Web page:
Just as the rise of Asian buyers has brought a wider range of motivations to the scene, it has also presented a wider range of ownership structures. In Europe and the U.S., companies are typically classified as publicly held or privately held, and the latter are often owned by families or financial sponsors. Asian companies, however, inhabit a much more diverse spectrum. Their particular circumstances can influence management’s strategic agenda, affect financing, and enable M&A to be seen in a much broader context. In Japan, many companies belong to keiretsu: conglomerations of businesses linked by cross-shareholdings to form a robust corporate structure. Therefore, it is important to understand how an asset may fit into the larger strategic puzzle of a potential Japanese buyer. SOEs in China are often able to obtain favorable financing from local banks to support a strategic acquisition.
Sellers must also become comfortable with a broader range of sales processes. In our experience, compared with their Western counterparts, Asian buyers often require a lot of time as they assess opportunities. The pace and priorities not only reflect the overall organizational structures and decision-making processes, but can also typically also be traced to cultural factors. Not allowing some extra time for a Japanese player to conclude detailed and rigorous due diligence may jeopardize a potentially important buyer and value creator. Having an advisor with a local team who understands the potential buyer is particularly important when involving Chinese parties, given the gauntlet of regulatory approvals through which any deal must pass.
The key is to start early in planning for a more diverse world. Cereal companies don’t wait until the boxes are on the shelves of local retailers to start thinking about how their products will appeal to new consumers. The process begins much earlier — with everything from the recipe to the design of the box. Similarly, owners of corporate assets have to think further in advance about potential buyers of their assets, and the concerns and needs of these buyers.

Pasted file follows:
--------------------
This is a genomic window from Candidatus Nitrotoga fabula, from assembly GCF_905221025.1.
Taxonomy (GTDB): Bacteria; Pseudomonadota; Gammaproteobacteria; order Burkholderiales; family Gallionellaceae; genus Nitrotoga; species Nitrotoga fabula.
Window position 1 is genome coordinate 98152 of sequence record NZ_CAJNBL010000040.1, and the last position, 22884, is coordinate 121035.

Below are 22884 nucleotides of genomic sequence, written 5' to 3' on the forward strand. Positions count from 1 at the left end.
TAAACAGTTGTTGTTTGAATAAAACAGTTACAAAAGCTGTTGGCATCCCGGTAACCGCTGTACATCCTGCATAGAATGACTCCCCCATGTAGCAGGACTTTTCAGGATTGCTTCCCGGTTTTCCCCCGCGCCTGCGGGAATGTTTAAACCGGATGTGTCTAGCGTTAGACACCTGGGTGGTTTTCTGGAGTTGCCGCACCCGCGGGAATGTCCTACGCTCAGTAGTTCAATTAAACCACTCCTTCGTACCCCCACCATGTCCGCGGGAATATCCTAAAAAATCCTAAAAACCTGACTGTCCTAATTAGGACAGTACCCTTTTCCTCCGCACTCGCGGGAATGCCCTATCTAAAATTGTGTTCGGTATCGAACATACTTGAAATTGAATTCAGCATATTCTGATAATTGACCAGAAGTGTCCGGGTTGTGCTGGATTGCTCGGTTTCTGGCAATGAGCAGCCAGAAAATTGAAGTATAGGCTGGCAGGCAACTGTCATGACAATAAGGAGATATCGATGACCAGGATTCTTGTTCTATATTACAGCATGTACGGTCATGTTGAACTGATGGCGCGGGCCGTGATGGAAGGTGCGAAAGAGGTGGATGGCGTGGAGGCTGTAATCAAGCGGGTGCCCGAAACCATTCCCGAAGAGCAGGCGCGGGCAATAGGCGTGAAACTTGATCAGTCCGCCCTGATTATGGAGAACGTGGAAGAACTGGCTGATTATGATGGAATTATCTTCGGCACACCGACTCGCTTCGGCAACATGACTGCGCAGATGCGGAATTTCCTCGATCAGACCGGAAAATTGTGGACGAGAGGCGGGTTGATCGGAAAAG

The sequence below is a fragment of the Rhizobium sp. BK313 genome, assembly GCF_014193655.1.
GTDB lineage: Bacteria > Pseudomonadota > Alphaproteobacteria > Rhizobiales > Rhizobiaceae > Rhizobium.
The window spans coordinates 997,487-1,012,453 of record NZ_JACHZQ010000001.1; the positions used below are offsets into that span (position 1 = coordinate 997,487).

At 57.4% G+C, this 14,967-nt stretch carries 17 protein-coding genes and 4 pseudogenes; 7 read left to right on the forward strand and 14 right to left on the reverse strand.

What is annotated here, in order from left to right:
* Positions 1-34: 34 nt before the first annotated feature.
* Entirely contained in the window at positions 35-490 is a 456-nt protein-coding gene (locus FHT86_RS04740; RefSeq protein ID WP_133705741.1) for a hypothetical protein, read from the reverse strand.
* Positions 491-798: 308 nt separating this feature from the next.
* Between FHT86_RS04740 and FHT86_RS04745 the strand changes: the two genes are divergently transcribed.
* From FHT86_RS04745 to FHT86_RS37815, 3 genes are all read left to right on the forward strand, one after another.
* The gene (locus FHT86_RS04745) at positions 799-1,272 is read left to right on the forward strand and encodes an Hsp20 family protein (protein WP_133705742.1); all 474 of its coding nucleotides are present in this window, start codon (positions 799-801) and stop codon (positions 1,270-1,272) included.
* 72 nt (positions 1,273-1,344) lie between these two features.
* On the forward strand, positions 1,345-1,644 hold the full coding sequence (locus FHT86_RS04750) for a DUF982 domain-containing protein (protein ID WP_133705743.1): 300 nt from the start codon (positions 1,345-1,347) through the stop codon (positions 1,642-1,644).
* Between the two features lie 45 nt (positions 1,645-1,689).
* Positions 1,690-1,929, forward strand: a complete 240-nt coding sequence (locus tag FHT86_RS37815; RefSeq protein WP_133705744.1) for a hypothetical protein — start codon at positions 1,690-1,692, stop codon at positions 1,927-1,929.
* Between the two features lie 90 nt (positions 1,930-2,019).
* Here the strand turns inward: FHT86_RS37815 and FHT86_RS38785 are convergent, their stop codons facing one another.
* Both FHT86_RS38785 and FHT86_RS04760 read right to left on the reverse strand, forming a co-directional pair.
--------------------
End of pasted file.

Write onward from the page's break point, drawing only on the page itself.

Taking a market-back approach and segmenting buyers may allow for the construction of a better strategy for grooming an asset over the duration of the ownership period. Of course, earnings and financial fundamentals will continue to be paramount in the eyes of many buyers. But the range of factors that may be considered has expanded. Whether parties ultimately negotiate over a multiple of EBITDA, or the future value of a technology, or the economic stability a buyer could create in a specific geographic area if running the factories, or the impossibility of the buyer’s accomplishing a desired goal without the new asset, the goal is the same: To end up with a best final offer that sits at the real value threshold of a buyer. Knowing the motivations of all potential customers will soon be part of every smart seller’s strategic agenda.
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- Vikas Sehgal is a partner and executive vice chairman at N.M. Rothschild & Sons in London, and is the global head of the bank’s automotive sector.
- Joachim Reinboth is an assistant director at Rothschild.
- Evan Hirsh is a leader with Strategy&, PwC’s strategy consulting group, in Cleveland. He specializes in the automotive and industrial sectors.
- The authors thank Mihir Sarkar and Ambika Sahay Verma for their research support.